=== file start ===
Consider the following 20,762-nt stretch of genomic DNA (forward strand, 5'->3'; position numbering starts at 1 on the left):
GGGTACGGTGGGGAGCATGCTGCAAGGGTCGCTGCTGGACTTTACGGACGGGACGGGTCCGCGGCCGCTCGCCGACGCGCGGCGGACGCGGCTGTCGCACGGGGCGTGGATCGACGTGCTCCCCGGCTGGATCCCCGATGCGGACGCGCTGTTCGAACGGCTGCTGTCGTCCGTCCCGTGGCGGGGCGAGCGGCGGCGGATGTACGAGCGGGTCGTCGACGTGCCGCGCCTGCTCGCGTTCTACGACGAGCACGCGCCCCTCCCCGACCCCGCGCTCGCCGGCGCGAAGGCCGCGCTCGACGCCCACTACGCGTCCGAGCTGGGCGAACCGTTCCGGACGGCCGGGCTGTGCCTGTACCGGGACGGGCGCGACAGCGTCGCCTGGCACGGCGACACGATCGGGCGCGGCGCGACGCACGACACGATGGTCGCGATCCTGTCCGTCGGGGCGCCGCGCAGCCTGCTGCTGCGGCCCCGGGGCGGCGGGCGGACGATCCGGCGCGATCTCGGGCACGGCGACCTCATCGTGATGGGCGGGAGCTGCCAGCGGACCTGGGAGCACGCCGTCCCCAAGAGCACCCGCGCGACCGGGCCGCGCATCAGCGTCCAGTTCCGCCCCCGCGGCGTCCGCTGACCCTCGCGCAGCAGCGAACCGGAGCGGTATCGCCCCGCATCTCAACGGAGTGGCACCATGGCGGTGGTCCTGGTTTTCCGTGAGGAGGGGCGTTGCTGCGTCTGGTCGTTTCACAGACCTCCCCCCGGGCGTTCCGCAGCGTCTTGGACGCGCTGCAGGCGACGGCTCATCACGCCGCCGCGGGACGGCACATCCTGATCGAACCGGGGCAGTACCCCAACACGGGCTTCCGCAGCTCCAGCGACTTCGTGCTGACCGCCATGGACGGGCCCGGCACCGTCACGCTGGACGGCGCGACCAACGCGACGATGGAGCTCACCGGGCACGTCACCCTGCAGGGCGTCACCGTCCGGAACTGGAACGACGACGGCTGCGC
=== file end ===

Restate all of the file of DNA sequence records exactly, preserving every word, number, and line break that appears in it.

Consider the following 20,762-nt stretch of genomic DNA (forward strand, 5'->3'; position numbering starts at 1 on the left):
GGGTACGGTGGGGAGCATGCTGCAAGGGTCGCTGCTGGACTTTACGGACGGGACGGGTCCGCGGCCGCTCGCCGACGCGCGGCGGACGCGGCTGTCGCACGGGGCGTGGATCGACGTGCTCCCCGGCTGGATCCCCGATGCGGACGCGCTGTTCGAACGGCTGCTGTCGTCCGTCCCGTGGCGGGGCGAGCGGCGGCGGATGTACGAGCGGGTCGTCGACGTGCCGCGCCTGCTCGCGTTCTACGACGAGCACGCGCCCCTCCCCGACCCCGCGCTCGCCGGCGCGAAGGCCGCGCTCGACGCCCACTACGCGTCCGAGCTGGGCGAACCGTTCCGGACGGCCGGGCTGTGCCTGTACCGGGACGGGCGCGACAGCGTCGCCTGGCACGGCGACACGATCGGGCGCGGCGCGACGCACGACACGATGGTCGCGATCCTGTCCGTCGGGGCGCCGCGCAGCCTGCTGCTGCGGCCCCGGGGCGGCGGGCGGACGATCCGGCGCGATCTCGGGCACGGCGACCTCATCGTGATGGGCGGGAGCTGCCAGCGGACCTGGGAGCACGCCGTCCCCAAGAGCACCCGCGCGACCGGGCCGCGCATCAGCGTCCAGTTCCGCCCCCGCGGCGTCCGCTGACCCTCGCGCAGCAGCGAACCGGAGCGGTATCGCCCCGCATCTCAACGGAGTGGCACCATGGCGGTGGTCCTGGTTTTCCGTGAGGAGGGGCGTTGCTGCGTCTGGTCGTTTCACAGACCTCCCCCCGGGCGTTCCGCAGCGTCTTGGACGCGCTGCAGGCGACGGCTCATCACGCCGCCGCGGGACGGCACATCCTGATCGAACCGGGGCAGTACCCCAACACGGGCTTCCGCAGCTCCAGCGACTTCGTGCTGACCGCCATGGACGGGCCCGGCACCGTCACGCTGGACGGCGCGACCAACGCGACGATGGAGCTCACCGGGCACGTCACCCTGCAGGGCGTCACCGTCCGGAACTGGAACGACGACGGCTGCGC